Conducting Online Research Of Jurors Just Got Less Perilous – Or Did It?

Last week, the American Bar Association’s Committee on Ethics and Professional Responsibility (“ABA”) gave lawyers the go-ahead to scour jurors’ or potential jurors’ publicly available social-media accounts, blogs, and websites such as Facebook, LinkedIn LNKD +0.16% and Twitter. Although lawyers might be expected to breathe a sigh of relief that they can now engage in conduct considered acceptable and expected for most other professions without the threat of professional discipline, the opinion actually adds to the confusion about how existing ethical rules are applied in the ever evolving world of social media. Indeed, just two and three years ago respectively, two different New York bar associations concluded that the conduct the ABA just approved could be considered a violation of New York’s Rules of Professional Conduct. Thus, whether and how an attorney can research his or her jury pool may depend entirely on where that jury is sitting.

In Formal Opinion 466, entitled “Lawyer Reviewing Jurors’ Internet Presence,” the ABA addresses the question of whether lawyers may search the Internet for information concerning jurors or potential jurors, and what ethical obligations lawyers have regarding information discovered during the review. In short, the ABA permits lawyers to review potential or current jurors’ social media pages and Internet postings that are publicly available, but forbids lawyers from personally, or through others, requesting access to information that a juror has not made public. Reviewing a website that is available without making a request for access does not violate ethics rules prohibiting lawyers from communicating with jurors during a trial. A “passive” review, according to the ABA, is not improper contact because the lawyer merely is observing that which is open to the public. An access request, however, is unethical because it is a communication to a juror asking the juror for non-public information. The ABA’s conclusions with respect to these issues are consistent with those of other bar associations.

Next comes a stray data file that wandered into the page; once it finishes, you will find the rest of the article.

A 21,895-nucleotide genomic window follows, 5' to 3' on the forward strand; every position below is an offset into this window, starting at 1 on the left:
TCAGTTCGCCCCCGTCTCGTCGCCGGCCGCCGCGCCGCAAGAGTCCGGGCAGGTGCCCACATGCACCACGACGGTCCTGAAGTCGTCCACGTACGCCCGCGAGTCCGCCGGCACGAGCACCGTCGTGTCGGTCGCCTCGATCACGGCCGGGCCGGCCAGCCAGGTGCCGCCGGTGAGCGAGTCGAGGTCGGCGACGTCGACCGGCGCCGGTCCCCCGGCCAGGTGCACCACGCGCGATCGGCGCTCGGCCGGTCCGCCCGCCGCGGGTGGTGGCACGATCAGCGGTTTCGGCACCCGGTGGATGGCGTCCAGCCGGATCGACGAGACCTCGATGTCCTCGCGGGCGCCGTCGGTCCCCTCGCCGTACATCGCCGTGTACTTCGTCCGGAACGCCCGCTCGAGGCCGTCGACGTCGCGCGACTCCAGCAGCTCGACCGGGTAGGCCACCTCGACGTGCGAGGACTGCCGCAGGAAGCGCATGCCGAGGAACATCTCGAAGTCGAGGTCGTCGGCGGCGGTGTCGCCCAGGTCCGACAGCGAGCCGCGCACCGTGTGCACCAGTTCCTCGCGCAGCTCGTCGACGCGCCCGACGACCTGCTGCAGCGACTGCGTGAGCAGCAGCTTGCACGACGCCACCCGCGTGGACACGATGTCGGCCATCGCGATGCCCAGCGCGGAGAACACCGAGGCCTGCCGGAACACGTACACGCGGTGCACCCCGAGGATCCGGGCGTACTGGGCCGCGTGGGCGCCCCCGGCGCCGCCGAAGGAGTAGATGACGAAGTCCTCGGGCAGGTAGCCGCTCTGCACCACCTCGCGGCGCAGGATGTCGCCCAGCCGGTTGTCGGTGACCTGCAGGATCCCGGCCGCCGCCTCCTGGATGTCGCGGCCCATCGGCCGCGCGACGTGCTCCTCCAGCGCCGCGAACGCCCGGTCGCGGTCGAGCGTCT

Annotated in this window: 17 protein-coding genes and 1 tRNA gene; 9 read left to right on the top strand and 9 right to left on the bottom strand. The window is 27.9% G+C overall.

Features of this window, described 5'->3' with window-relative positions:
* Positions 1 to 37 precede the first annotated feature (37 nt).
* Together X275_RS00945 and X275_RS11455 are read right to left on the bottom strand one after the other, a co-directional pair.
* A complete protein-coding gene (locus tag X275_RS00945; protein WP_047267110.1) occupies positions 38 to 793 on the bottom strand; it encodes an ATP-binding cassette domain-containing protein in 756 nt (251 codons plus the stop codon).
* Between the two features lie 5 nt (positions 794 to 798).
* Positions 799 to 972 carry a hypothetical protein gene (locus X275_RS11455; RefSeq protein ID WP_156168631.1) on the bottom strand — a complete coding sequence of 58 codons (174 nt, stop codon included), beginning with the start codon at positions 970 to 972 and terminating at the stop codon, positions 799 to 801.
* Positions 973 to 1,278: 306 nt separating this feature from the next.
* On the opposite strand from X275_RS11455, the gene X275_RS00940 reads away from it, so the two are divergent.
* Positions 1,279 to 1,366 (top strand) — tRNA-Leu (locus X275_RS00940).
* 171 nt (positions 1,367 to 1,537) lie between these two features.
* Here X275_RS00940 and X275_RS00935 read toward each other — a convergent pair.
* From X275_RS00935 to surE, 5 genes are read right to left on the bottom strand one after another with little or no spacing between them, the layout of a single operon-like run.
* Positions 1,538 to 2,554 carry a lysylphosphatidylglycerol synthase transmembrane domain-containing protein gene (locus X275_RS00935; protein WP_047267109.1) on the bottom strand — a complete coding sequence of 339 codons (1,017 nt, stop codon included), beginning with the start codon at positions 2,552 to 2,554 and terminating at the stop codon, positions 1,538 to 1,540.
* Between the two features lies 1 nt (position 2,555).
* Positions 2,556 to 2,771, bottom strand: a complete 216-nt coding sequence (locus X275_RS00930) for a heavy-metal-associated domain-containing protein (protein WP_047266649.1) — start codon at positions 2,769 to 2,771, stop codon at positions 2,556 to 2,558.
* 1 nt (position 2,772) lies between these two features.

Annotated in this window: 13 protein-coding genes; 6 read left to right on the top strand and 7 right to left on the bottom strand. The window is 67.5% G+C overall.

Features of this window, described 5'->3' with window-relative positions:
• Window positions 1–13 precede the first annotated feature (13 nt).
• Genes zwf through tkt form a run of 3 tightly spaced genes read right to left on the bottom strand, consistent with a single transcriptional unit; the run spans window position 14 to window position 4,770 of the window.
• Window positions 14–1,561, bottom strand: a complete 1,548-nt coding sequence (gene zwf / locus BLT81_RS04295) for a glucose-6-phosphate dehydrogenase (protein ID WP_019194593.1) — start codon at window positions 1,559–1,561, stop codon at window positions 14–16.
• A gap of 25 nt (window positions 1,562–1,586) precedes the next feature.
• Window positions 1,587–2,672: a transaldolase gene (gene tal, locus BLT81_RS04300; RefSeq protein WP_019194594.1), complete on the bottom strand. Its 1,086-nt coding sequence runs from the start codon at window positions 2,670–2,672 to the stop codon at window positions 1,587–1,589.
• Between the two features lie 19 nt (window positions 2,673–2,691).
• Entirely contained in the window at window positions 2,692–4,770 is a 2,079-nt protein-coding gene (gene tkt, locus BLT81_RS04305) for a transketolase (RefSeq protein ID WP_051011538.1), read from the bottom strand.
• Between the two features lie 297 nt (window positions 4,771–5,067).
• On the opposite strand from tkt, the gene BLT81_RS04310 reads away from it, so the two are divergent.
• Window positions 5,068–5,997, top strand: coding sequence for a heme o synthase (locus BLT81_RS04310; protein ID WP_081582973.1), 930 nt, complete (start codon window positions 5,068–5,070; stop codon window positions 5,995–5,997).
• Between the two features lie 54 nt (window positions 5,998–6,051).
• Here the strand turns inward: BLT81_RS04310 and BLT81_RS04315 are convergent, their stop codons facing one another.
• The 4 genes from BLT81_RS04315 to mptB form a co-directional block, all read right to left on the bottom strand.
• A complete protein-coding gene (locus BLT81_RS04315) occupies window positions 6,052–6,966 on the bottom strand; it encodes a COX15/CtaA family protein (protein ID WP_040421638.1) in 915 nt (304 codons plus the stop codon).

Instagram and other Social Media Apps

(Photo credit: Jason A. Howie)

The ABA diverges, however, on the issue of whether lawyers may ethically review social media websites that automatically notify a juror-subscriber that his or her profile is being viewed and identify the viewer. In a 2011 ethics opinion, the New York County Lawyers’ Association Committee on Professional Ethics (“NYCLA”) warned that an “impermissible communication” could occur if a juror becomes aware that a lawyer has viewed the juror’s social media profile because it “might tend to influence the juror’s conduct with respect to the trial.” In a 2012 ethics opinion, the Association of the Bar of the City of New York Committee on Professional Ethics (“NYC Bar”) warned that a “communication is the process of bringing an idea, information or knowledge to another’s perception – including the fact that they have been researched.” The NYC Bar, therefore, concluded that an automated notification to a juror that a lawyer has reviewed the juror’s social media is a “communication” and that “research using services that may, even unbeknownst to the attorney, generate a message or allow a person to determine that their website has been visited may pose an ethical risk even if the attorney did not intend or know that such a ‘communication’ would be generated by the website.”

The ABA opinion considers these concerns and finds them unpersuasive. It states: “The lawyer is not communicating with the juror; the [electronic social media] service is communicating with the juror based on a technical feature of the [electronic social media service]. This is akin to a neighbor recognizing a lawyer’s car driving down the juror’s street and telling the juror that the lawyer had been seen driving down the street.” To address the concern raised by NYCLA that a juror’s conduct could be influenced by the knowledge that a lawyer reviewed his or her social media, the ABA suggests that judges explain the practice to jurors during orientation. It also advises lawyers to stay abreast of technology and be aware of automatic, subscriber-notification features and instructs lawyers that their review of jurors’ social media should be “purposeful and not crafted to embarrass, or burden the juror or the proceeding.”

The ABA opinion, consistent with the New York opinions, further warns that a lawyer’s discovery of a criminal or fraudulent conduct by a juror may trigger the lawyer’s obligation to take remedial measures, including reporting to the court. And, it reminds lawyers to consider their reporting obligations even when juror misconduct is not criminal or fraudulent.

As the ABA recognized, the Internet blurs the line between properly investigating jurors and improperly communicating with them. For lawyers, this means that the best practice is to stay abreast of ethical guidance and technology. For everyone else, it means that the next time you receive a jury summons, consider adjusting your privacy settings before reporting to court.

Topics:  ABA, Juror, Legal Ethics, Social Media, Social Networks

Published In: Civil Procedure Updates, Communications & Media Updates, Privacy Updates

DISCLAIMER: Because of the generality of this update, the information provided herein may not be applicable in all situations and should not be acted upon without specific legal advice based on particular situations.

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